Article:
I thank you, Sir.


Mr Miyanda (Mapatizya): Mr Speaker, the hon. Minister has indicated that the Government does not have a shortage of manpower. However, now that these guys have been, ‑


Mr Speaker: Order!


Hon. Member, the word ‟guysˮ is unparliamentary.


Mr Miyanda: Mr Speaker, now that these people have been suspended, what measures is the Government putting in place to recover the K19.5 million? Considering that these people are –


Mr Mwale: Mr Speaker, we will recover the money, where we have to and this is in accordance with the laid down procedures. If it means people being punished by going to jail, that will be done. Maybe, there is no requirement for us to recover the funds, but everything is laid down in the procedures and the Public Finance Act. If we need to recover the money, we will do so. It may be from their benefits or anything that may be outstanding within the ministry that is due to them.


I thank you, Sir.




60. Mr Lufuma asked the Minister of Home Affairs:


  1. whether the Government is aware that some officers who participated in the mobile issuance of national registration cards in  2016, have not been paid for their services to date;


  1. if so, how much is outstanding;


  1. how many officers are affected; and


  1. when the officers will be paid.


The Minister of Home Affairs (Mr Kampyongo): Mr Speaker, with your indulgence, before I, –




Mr Speaker: Order!


Hon. Members on the right, I really do not know what the problem is this afternoon. I do not know whether there is a meeting going on or what. You have an option to step out.


Hon. Opposition Members: Hear, hear!


Chase them!


Mr Speaker: You may continue, hon. Minister.


Mr Kampyongo: Mr Speaker, before I respond to the question by the hon. Member, I would like you to just permit me to pass my sincere condolences to the Shimuzhila family, the University of Zambia (UNZA) community and the hon. Member of Parliament for Namwala Parliamentary Constituency for the regrettable loss of Vespers Shimuzhila, a fourth year student, who passed away on 5th October, 2018. By the same token, I would like to convey Government’s sympathy to the Chongo’s, whose daughter equally suffered spinal injuries on the same day.


Sir, I would like to place on record the fact that Mr Chongo, the father to Everet, was one of our senior officers in the Zambia Police Service. We worked very well with him in the Ministry of Home Affairs. So, we sympathise with him.


Mr Speaker, lastly, as I appeal for calm, I would like to strongly condemn the unruly behaviour of the youths who abused the hon. Minister of Information and Broadcasting when she attended the funeral. My assurance to the two families is that we shall leave no stone unturned in our quest to get to the bottom of what led to that unfortunate disturbance at the higher learning institution.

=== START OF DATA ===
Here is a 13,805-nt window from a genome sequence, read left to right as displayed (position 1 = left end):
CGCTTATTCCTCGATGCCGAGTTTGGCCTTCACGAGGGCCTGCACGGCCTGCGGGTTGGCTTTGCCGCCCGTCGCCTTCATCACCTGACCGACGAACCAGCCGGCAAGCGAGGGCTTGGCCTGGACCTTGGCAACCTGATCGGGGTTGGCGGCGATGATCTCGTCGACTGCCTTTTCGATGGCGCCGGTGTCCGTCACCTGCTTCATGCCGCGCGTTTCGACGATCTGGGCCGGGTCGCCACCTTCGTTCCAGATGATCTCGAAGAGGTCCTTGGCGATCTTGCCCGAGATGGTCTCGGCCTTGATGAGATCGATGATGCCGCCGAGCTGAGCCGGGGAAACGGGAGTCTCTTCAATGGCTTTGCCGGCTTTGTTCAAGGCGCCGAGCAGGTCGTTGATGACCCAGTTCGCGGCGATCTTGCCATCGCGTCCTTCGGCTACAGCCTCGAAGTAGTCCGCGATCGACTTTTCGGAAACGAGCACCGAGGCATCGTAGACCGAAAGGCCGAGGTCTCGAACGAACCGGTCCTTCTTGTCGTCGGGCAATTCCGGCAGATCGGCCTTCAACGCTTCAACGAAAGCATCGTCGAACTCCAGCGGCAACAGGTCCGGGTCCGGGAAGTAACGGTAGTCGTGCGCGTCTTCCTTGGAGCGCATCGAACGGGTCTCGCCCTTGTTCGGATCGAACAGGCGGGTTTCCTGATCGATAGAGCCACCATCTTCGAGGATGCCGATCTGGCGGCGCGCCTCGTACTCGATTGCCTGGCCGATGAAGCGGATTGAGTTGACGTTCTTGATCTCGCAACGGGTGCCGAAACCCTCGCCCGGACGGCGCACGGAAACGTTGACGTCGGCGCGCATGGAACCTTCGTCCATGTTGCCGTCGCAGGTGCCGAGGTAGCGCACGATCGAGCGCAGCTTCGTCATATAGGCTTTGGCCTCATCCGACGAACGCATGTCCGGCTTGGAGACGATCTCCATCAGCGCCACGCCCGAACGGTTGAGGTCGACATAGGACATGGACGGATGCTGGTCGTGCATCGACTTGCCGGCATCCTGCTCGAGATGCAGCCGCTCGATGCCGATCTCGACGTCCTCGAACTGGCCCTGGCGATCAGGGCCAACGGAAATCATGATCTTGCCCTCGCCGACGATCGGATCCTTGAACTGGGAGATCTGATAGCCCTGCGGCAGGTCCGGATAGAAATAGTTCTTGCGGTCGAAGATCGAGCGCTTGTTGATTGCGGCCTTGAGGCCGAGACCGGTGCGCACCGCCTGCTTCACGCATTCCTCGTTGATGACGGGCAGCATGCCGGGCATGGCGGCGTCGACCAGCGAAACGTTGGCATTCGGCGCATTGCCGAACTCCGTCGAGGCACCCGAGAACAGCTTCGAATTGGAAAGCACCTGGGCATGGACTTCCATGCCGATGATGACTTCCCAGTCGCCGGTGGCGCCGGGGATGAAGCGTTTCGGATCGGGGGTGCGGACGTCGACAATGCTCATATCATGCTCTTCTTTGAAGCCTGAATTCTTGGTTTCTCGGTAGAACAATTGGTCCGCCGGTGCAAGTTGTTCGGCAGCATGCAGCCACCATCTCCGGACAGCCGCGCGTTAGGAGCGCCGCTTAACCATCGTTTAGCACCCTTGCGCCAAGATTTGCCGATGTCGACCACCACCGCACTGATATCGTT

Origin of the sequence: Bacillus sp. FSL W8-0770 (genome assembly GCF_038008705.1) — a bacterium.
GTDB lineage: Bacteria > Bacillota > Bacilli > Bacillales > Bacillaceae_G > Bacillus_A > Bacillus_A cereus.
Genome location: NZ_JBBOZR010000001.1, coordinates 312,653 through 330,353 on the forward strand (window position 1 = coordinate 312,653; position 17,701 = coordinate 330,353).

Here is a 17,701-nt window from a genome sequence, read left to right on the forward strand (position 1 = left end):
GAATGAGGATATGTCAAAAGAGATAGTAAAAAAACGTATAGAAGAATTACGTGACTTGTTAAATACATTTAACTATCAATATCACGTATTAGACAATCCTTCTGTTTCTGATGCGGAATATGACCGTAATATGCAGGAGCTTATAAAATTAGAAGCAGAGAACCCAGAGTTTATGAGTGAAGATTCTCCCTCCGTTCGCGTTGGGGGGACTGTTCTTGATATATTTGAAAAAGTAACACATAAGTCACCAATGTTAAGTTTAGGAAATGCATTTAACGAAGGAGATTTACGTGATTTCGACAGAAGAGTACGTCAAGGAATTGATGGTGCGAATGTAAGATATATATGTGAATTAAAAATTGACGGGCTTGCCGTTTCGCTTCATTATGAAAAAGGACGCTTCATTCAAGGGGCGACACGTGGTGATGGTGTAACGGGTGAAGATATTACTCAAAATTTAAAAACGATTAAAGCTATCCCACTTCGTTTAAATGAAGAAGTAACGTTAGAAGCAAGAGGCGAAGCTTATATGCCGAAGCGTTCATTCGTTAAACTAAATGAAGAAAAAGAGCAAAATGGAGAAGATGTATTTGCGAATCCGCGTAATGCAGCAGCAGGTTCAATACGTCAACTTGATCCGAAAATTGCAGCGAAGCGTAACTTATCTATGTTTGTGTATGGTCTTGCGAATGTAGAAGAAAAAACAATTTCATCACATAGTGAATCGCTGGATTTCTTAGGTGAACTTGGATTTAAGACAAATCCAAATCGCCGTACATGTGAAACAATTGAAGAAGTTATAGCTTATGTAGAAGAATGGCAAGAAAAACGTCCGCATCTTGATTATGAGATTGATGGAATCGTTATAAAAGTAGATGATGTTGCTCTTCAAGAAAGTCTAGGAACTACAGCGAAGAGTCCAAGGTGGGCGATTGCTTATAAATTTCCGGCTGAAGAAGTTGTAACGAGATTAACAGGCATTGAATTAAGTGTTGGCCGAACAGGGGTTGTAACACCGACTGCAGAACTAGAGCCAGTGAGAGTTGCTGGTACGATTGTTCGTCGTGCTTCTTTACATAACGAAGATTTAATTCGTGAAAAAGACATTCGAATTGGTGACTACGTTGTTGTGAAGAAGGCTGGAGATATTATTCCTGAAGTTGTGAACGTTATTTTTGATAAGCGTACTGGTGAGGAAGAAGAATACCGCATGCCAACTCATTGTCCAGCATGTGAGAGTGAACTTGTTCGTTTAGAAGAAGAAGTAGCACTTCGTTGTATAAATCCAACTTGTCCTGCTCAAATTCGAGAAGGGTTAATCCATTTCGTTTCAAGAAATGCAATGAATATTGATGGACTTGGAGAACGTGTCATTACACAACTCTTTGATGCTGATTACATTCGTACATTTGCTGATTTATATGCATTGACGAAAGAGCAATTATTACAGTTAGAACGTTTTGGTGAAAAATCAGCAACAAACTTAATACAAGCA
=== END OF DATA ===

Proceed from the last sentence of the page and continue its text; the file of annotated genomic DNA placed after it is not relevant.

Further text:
Sir, let me now get back to the question asked by the hon. Member for Kabompo. The Government is ware that some of the officers who participated in the mobile issuance of National Registration Cards in 2016, have not yet been paid their allowances. The outstanding amount owed to the officers is K21, 500,000. The total number of officers owed is 1,375. 


The Government is committed to ensuring that officers who took part in the 2016 Mobile Issuance of the national registration card exercise are paid their allowances.


Mr Livune: Question!


Mr Kampyongo: Mr Speaker, in the 2018 Budget, the Government had made a provision for the dismantling of arrears for mobile registration of National Registration Cards. The officers were owed allowances for three months and, so far, the Government has paid for two months and the remaining one month will be cleared as soon as funds are released from the Treasury.


I thank you, Sir.


Mr Lihefu (Manyinga): Mr Speaker, 2016 to date is quite a long period. Why has it taken so long for the ministry not to pay the workers?


Mr Kampyongo: Mr Speaker, I appreciate the question by the hon. Member. You will recall that the exercise was done in two years. We encountered some challenges and, remember, my predecessor, Mr Mwila, brought this matter to this House on a number of occasions. The initial number of officers which was budgeted or planned for would have been cleared by now. However, because of the demand by the ministry to increase the number of officers, we ended up engaging more people than initially planned. Therefore, this is what has led to this delay, but like I have stated, we have provided for the funds in this year’s Budget and very soon, we shall make sure that we clear the outstanding amounts for one month.